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The unit came with 3 versions of SF2, but it was never my intention to keep it stock. The unit itself would provide a perfect base to build a fully-fledged arcade machine with all the games of my childhood!

The Base Hardware

The unit has an AllWinner ARM SOC built into a case mounted behind the screen. It's a tiny board that wont be easy to flash or extend. This actually means that there's a ridiculous amount of free space in the bottom of the unit as the actual electronics are tiny.

The ARM board would be difficult to re-flash and would also be limited with storage, so the decision was quickly made to replace the guts. Fortunately I could still use the screen and controls.

The New Hardware and Software

To use the screen, I had to purchase a controller board. It seems that the Arcade1Up guys have used a screen that's popular in other actual LCD monitors and therefore the boards are easy to come by. I found one on eBay... just search for LCD Controller Board For HSD190MEN4 M170EN06 17 inch D2K4. Pretty cryptic, but it's the model of the LCD.

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With this unit swapped in, I now had VGA/HDMI/DVI access to the LCD! From here, I grabbed the nearest motherboard which happened to be an AMD Sempron X2 with 16GB RAM. I initially tried to use a GTX970 as well, but the compatibility with retro Linux distros wasn't up to scratch and therefore just stuck with the onboard video.

The controllers were wired in with USB Joystick Interfaces from Jaycar. They both were really plug-and-play and it meant I just had to unplug the controllers from the current distribution board and plug them into this one.

Choosing an OS can be difficult as there are a few great options: Lakka and Recalbox. I can't remember why I didn't enjoy Recalbox.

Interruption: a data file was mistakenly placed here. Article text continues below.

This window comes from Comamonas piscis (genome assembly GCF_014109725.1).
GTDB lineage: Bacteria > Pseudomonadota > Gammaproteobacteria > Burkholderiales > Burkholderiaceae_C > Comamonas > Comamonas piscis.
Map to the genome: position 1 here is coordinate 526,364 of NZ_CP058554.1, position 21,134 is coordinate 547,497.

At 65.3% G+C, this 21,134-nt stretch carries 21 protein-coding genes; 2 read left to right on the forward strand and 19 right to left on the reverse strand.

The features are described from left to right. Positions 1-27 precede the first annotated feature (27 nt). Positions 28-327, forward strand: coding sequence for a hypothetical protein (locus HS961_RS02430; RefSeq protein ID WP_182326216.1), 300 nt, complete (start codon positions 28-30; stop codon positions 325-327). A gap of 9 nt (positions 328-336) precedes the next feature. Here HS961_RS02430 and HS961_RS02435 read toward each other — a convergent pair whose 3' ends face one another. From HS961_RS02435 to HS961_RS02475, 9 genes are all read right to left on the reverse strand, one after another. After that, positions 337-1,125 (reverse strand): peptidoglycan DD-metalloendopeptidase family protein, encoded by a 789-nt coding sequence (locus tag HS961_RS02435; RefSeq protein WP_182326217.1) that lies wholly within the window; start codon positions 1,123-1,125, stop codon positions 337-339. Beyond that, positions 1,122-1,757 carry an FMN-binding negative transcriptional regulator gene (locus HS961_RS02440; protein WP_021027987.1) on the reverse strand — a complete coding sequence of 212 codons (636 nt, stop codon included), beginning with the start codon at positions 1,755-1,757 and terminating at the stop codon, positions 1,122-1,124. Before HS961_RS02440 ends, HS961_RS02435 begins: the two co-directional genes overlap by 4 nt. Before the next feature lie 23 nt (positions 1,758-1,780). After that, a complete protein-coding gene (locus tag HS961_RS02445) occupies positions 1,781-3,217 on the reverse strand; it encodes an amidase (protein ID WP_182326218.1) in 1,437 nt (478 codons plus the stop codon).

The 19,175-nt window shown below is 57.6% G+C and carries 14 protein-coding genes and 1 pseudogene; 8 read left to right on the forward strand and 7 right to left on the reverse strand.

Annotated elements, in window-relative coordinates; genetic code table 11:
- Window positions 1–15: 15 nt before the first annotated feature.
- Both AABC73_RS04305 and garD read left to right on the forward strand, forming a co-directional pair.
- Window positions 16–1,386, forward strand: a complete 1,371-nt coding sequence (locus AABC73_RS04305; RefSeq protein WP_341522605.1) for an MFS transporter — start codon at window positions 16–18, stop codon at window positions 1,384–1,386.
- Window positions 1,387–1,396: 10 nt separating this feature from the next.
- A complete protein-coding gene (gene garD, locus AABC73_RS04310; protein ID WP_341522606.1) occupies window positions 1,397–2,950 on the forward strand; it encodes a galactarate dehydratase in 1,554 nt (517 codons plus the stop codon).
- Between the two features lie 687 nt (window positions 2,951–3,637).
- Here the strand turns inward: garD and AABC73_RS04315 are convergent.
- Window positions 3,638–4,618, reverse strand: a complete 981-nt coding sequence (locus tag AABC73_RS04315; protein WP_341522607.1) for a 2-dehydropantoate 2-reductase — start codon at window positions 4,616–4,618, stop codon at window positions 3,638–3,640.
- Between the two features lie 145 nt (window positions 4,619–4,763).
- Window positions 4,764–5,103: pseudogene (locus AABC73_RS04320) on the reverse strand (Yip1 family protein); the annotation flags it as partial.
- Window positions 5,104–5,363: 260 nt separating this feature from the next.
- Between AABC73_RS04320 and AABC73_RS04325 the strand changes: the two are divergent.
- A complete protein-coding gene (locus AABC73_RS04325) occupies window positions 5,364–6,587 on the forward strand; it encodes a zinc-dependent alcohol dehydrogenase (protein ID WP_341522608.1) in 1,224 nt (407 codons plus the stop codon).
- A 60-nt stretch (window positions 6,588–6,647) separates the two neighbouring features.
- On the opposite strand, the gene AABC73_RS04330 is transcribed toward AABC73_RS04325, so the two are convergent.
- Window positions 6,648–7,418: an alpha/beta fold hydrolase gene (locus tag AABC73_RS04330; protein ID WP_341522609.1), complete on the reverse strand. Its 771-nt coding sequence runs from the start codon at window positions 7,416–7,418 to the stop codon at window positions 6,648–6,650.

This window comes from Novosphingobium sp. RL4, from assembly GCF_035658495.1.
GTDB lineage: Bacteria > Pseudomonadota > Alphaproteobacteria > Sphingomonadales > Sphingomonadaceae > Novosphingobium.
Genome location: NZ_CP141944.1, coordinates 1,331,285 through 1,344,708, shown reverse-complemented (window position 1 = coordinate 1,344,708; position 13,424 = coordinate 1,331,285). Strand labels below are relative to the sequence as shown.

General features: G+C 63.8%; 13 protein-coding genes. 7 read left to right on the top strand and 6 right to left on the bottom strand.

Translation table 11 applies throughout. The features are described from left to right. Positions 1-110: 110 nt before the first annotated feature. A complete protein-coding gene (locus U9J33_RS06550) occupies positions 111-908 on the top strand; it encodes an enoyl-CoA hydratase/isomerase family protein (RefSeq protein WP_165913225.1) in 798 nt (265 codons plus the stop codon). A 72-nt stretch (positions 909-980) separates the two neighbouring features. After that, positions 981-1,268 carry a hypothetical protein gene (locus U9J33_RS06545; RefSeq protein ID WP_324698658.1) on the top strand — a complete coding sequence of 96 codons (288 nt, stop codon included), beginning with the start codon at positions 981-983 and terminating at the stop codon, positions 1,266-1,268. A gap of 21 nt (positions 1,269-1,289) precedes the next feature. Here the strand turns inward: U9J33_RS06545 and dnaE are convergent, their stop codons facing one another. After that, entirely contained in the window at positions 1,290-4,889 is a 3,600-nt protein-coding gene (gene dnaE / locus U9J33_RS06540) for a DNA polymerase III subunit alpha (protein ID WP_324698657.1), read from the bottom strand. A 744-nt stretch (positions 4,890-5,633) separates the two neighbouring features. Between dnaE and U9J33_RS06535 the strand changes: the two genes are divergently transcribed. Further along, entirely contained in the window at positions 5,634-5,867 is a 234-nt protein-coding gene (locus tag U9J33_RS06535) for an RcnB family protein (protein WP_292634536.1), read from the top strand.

Slow Boot

I had initially installed a spare 1TB SSD, but found out quickly that it was unhealthy. I hadn't guessed it was the issue to start with, until I enabled SSH and reviewed dmesg.

login as: root
root@lakka's password:
###########################################
# Lakka - The DIY retro emulation console #
# ...... visit http://www.lakka.tv ...... #
###########################################

Lakka (official): 2.3.2 (Generic.x86_64)
Lakka:~ # dmesg
[    0.000000] BRK [0x03cf3000, 0x03cf3fff] PGTABLE
[    0.000000] BRK [0x03cf4000, 0x03cf4fff] PGTABLE
[    0.000000] BRK [0x03cf5000, 0x03cf5fff] PGTABLE
[    0.000000] BRK [0x03cf6000, 0x03cf6fff] PGTABLE
[    0.000000] ACPI: Early table checksum verification disabled
[    0.000000] ACPI: RSDP 0x00000000000F0450 000024 (v02 ALASKA)
[    0.000000] ACPI: XSDT 0x00000000BFB18070 00005C (v01 ALASKA A M I    01072009 AMI  00010013)
[    0.000000] ACPI: FACP 0x00000000BFB1CD28 0000F4 (v04 ALASKA A M I    01072009 AMI  00010013)
[    0.000000] ACPI BIOS Warning (bug): Optional FADT field Pm2ControlBlock has valid Length but zero Address: 0x0000000000000000/0x1 (20170119/tbfadt-649)
[    0.000000] ACPI: DSDT 0x00000000BFB18158 004BC9 (v02 ALASKA A M I    00000000 INTL 20051117)
[    0.000000] ACPI: FACS 0x00000000BFB54F80 000040
[    0.000000] ACPI: APIC 0x00000000BFB1CE20 000092 (v03 ALASKA A M I    01072009 AMI  00010013)
[    0.000000] ACPI: MCFG 0x00000000BFB1CEB8 00003C (v01 ALASKA A M I    01072009 MSFT 00010013)
[    0.000000] ACPI: AAFT 0x00000000BFB1CEF8 00003A (v01 ALASKA OEMAAFT  01072009 MSFT 00000097)
[    0.000000] ACPI: MCFG 0x00000000BFB1CF38 00003C (v01 ALASKA A M I    01072009 MSFT 00000097)
[    0.000000] ACPI: HPET 0x00000000BFB1CF78 000038 (v01 ALASKA A M I    01072009 AMI  00000004)
[    0.000000] ACPI: SSDT 0x00000000BFB1CFB0 0008BC (v01 AMD    POWERNOW 00000001 AMD  00000001)
[    0.000000] ACPI: Local APIC address 0xfee00000
[    0.000000] No NUMA configuration found
[    0.000000] Faking a node at [mem 0x0000000000000000-0x000000012fffffff]
[    0.000000] NODE_DATA(0) allocated [mem 0x12fff9000-0x12fffcfff]
[    0.000000] Zone ranges:
[    0.000000]   DMA      [mem 0x0000000000001000-0x0000000000ffffff]
[    0.000000]   DMA32    [mem 0x0000000001000000-0x00000000ffffffff]
[    0.000000]   Normal   [mem 0x0000000100000000-0x000000012fffffff]
[    0.000000] Movable zone start for each node
[    0.000000] Early memory node ranges
[    0.000000]   node   0: [mem 0x0000000000001000-0x000000000009dfff]
[    0.000000]   node   0: [mem 0x0000000000100000-0x00000000bfacbfff]
[    0.000000]   node   0: [mem 0x00000000bfd84000-0x00000000bfefffff]
[    0.000000]   node   0: [mem 0x0000000100001000-0x000000012fffffff]
[    0.000000] Initmem setup node 0 [mem 0x0000000000001000-0x000000012fffffff]